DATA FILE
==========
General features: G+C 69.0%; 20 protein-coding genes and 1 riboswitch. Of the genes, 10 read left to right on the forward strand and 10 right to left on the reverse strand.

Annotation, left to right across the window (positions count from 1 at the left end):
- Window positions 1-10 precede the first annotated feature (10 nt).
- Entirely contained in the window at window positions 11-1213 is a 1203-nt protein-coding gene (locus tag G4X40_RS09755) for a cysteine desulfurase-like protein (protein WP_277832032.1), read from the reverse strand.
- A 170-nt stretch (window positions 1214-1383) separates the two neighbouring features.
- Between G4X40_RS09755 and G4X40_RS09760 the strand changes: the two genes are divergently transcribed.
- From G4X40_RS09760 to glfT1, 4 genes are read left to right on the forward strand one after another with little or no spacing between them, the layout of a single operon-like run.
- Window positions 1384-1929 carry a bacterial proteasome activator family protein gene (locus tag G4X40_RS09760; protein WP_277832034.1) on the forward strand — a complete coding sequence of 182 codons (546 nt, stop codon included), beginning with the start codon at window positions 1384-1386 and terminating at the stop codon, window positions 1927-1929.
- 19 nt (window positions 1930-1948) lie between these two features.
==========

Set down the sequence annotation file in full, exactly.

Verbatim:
General features: G+C 69.0%; 20 protein-coding genes and 1 riboswitch. Of the genes, 10 read left to right on the forward strand and 10 right to left on the reverse strand.

Annotation, left to right across the window (positions count from 1 at the left end):
- Window positions 1-10 precede the first annotated feature (10 nt).
- Entirely contained in the window at window positions 11-1213 is a 1203-nt protein-coding gene (locus tag G4X40_RS09755) for a cysteine desulfurase-like protein (protein WP_277832032.1), read from the reverse strand.
- A 170-nt stretch (window positions 1214-1383) separates the two neighbouring features.
- Between G4X40_RS09755 and G4X40_RS09760 the strand changes: the two genes are divergently transcribed.
- From G4X40_RS09760 to glfT1, 4 genes are read left to right on the forward strand one after another with little or no spacing between them, the layout of a single operon-like run.
- Window positions 1384-1929 carry a bacterial proteasome activator family protein gene (locus tag G4X40_RS09760; protein WP_277832034.1) on the forward strand — a complete coding sequence of 182 codons (546 nt, stop codon included), beginning with the start codon at window positions 1384-1386 and terminating at the stop codon, window positions 1927-1929.
- 19 nt (window positions 1930-1948) lie between these two features.